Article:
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Re: Metadata about single triples

From: David Booth <david@dbooth.org>
Date: Wed, 22 Feb 2012 13:39:44 -0500
To: carsten.kessler@uni-muenster.de
Cc: public-lod@w3.org, Chad Hendrix <hendrix@un.org>
Message-ID: <1329935984.6353.52290.camel@dbooth-laptop>
Carsten,

On Wed, 2012-02-22 at 12:02 +0100, Carsten Ke├čler wrote:
[ . . . ]
> The aspect we are currently working on is a metadata section that will
> include classes and properties to state who has reported a certain
> piece of information, when it was reported, whether it was approved
> (and at which level), and so forth. The current idea is to create
> named graphs that can be described by these metadata elements. 

FWIW, I absolutely agree that named graphs are the way to go.  There may
be some circumstances in which you'll have only one triple per graph,
but I would think that in most cases you would have a collection of
triples that resulted from a single approval action.

The big issue in my view is how to deal with all of the resulting named
graphs, since a typical query will need to use data from a number of
named graphs, but not all of them.  This means that you need the ability
to define and sets of named graphs and then query them.  The SPARQL 1.1
Service Description Language 
http://www.w3.org/TR/sparql11-service-description/ 
can be used to define sets of named graphs, but the query part is
harder.

In principle, SPARQL 1.1 allows you to specify any number of named
graphs to be used in a query, using the "FROM NAMED" syntax.  However,
this is not likely to work well when the number of named graphs gets
large.  It would be nice to be able to define a virtual graph as the
union of an arbitrary set of named graphs.  (Some SPARQL servers define
their "default graph" to be the union of all named graphs in the store,
and this is the basic idea, but we need to be able to more selectively
specify which named graphs should be included in a particular virtual
graph, and we need to be able to define multiple virtual graphs -- not
just one per SPARQL server.)  I described this need at the recent W3C
Linked Data workshop (see slide 21):
http://tinyurl.com/7fnlpmb

When I discussed this need with Andy Seaborne at the last SemTech
Conference in San Francisco, he mentioned that some RDF stores do
support this capability.  (I don't know off hand which ones.)  However,
it is not (yet) standardized.  I requested this feature in SPARQL 1.1
http://lists.w3.org/Archives/Public/public-rdf-dawg-comments/2011Jul/0017.html
but the working group does not seem inclined to include it "at this late
stage".  However, AFAICT the WG does not appear to have closed the issue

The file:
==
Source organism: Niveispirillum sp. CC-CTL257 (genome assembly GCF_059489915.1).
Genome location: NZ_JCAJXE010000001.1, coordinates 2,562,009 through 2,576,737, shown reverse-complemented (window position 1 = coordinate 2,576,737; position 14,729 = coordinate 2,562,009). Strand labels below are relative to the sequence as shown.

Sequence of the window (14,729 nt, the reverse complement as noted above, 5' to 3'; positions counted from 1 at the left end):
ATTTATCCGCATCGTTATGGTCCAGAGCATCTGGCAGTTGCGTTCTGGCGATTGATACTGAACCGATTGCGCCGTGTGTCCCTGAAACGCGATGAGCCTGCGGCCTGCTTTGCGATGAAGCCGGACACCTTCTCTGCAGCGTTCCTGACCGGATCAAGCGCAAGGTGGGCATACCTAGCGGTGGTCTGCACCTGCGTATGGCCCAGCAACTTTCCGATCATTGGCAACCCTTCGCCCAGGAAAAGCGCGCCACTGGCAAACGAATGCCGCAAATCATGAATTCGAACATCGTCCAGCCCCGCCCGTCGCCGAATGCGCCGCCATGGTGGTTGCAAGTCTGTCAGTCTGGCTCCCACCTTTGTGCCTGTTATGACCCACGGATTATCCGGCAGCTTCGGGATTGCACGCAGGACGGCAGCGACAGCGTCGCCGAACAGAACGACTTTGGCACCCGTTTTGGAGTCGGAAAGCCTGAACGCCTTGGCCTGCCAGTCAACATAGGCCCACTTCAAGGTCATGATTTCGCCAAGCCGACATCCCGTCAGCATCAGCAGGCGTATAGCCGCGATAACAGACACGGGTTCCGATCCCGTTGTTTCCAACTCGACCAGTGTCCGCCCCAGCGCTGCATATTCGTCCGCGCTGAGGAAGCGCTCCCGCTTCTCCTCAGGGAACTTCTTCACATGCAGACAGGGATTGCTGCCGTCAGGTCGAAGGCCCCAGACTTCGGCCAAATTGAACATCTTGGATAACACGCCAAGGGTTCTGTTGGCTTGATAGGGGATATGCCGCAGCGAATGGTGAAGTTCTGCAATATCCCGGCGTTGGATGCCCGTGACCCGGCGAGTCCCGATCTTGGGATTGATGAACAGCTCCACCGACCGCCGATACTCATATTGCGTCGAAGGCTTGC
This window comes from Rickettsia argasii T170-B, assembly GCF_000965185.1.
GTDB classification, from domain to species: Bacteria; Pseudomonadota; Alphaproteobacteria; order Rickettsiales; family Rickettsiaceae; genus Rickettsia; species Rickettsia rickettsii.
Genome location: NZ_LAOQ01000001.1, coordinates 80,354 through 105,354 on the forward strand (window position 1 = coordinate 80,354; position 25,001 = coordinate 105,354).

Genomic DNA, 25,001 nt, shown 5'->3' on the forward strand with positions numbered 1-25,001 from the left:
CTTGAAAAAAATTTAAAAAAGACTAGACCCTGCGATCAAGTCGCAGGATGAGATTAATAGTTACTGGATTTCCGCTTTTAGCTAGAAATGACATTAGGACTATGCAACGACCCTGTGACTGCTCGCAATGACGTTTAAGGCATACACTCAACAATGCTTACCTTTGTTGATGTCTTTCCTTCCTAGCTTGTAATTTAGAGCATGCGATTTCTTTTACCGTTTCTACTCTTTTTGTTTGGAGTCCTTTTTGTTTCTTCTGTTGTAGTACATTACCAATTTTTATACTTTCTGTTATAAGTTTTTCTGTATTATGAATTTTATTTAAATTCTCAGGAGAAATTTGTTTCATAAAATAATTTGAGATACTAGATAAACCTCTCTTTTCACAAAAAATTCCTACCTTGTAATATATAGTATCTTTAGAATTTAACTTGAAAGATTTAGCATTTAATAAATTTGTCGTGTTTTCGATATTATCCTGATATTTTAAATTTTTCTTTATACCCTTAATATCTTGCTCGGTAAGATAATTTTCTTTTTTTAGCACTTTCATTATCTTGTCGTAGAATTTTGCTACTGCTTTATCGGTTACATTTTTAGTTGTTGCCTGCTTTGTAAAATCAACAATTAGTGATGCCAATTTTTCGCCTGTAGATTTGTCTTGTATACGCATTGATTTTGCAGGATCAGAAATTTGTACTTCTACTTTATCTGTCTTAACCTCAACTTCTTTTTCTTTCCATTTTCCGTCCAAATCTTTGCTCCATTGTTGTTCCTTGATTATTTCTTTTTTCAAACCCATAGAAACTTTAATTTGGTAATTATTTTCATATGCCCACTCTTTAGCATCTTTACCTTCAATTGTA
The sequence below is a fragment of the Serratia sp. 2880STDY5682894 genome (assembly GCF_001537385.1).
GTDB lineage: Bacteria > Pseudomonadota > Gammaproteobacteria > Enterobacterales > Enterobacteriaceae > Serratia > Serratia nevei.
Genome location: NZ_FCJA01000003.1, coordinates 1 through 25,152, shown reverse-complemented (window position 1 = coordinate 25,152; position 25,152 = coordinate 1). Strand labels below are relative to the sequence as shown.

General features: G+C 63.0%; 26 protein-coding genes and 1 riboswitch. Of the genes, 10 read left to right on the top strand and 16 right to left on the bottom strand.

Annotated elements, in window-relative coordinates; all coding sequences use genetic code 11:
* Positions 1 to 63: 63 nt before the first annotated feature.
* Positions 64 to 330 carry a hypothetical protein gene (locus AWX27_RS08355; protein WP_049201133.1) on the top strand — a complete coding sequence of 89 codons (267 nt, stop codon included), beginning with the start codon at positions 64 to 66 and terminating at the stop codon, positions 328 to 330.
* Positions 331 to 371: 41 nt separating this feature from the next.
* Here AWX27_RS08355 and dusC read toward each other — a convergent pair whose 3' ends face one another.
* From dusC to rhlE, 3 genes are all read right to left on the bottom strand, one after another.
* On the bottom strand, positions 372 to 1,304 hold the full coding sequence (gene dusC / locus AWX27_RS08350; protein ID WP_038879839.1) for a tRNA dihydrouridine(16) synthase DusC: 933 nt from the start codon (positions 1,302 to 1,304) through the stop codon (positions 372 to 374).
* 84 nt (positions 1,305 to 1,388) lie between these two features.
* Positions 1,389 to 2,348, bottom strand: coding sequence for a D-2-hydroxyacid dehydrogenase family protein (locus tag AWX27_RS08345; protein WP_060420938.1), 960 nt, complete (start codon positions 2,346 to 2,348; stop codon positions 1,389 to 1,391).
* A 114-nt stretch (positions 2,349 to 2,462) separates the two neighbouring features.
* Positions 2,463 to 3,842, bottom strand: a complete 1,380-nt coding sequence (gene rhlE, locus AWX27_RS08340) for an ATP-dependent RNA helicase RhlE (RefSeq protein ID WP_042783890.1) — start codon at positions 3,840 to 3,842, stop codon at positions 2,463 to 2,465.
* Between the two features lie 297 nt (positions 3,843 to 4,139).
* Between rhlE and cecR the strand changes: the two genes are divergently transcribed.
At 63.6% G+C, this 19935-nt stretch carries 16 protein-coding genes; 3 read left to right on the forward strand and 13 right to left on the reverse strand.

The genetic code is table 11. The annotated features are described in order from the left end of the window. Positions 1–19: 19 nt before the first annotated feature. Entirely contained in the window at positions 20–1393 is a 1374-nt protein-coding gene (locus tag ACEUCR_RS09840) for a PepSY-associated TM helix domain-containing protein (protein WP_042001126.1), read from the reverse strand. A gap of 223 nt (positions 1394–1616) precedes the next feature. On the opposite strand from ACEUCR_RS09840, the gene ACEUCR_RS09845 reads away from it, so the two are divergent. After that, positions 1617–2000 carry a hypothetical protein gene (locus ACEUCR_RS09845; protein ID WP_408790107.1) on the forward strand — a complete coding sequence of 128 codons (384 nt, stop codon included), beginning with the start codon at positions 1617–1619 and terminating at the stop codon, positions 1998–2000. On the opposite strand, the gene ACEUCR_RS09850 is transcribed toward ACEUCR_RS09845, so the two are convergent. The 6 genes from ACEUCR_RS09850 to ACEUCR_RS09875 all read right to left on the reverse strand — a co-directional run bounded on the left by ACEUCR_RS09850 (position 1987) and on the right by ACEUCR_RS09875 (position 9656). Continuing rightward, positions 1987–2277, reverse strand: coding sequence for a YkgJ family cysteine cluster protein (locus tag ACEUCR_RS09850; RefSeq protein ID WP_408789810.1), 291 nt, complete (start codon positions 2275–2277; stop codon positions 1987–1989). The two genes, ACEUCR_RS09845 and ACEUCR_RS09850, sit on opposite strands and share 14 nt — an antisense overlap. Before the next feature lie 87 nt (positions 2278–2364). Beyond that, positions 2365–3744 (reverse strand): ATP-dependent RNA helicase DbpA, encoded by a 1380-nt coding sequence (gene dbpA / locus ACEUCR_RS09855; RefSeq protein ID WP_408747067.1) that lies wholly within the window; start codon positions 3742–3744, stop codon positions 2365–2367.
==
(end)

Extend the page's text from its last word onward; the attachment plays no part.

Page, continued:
either:
http://www.w3.org/2009/sparql/wiki/CommentResponse:DB-5
So maybe there is still some hope in this feature being added.

In the meantime, you still need to build a working system using
available tools.  So I see two ways to go: (1) choose a SPARQL server
that does support virtual graphs; or (2) create a data production
pipeline that will dynamically merge the set of named graphs that you
want to query, into another graph.  These two approaches can also be
used in combination.  If you pursue the virtual graph approach, you'll
want to do some stress testing to find out whether the SPARQL server
really will perform the way you need.  Even if you go with the virtual
graph approach, I think it is likely that you'll also want to use the
data pipeline approach for some aspects, so that you can cache commonly
needed graph combinations.

If you use the data pipeline approach, the SPARQL 1.1 graph operations
can help (CREATE, DROP, COPY, MOVE, ADD).  I've also been working on a
data production pipeline framework ("RDF Pipeline") that will
automatically cache and refresh data data in a data production pipeline.
The ideas were described at my last SemTech SF talk:
http://dbooth.org/2011/pipeline/
and I'll be speaking again about this at the upcoming SemTech SF
conference.  An open source implementation has been started on google
code:
http://code.google.com/p/rdf-pipeline/
However, it is only at the proof-of-concept stage thus far.  I am hoping
it will reach the beta testing stage soon.  Anyone interested in using
it or helping with its development is invited to contact me.

Good luck on your project.  It sounds like you are doing great things,
and it sounds like you are on the right path technically.


-- 
David Booth, Ph.D.
http://dbooth.org/

Opinions expressed herein are those of the author and do not necessarily
reflect those of his employer.
Received on Wednesday, 22 February 2012 18:40:13 UTC

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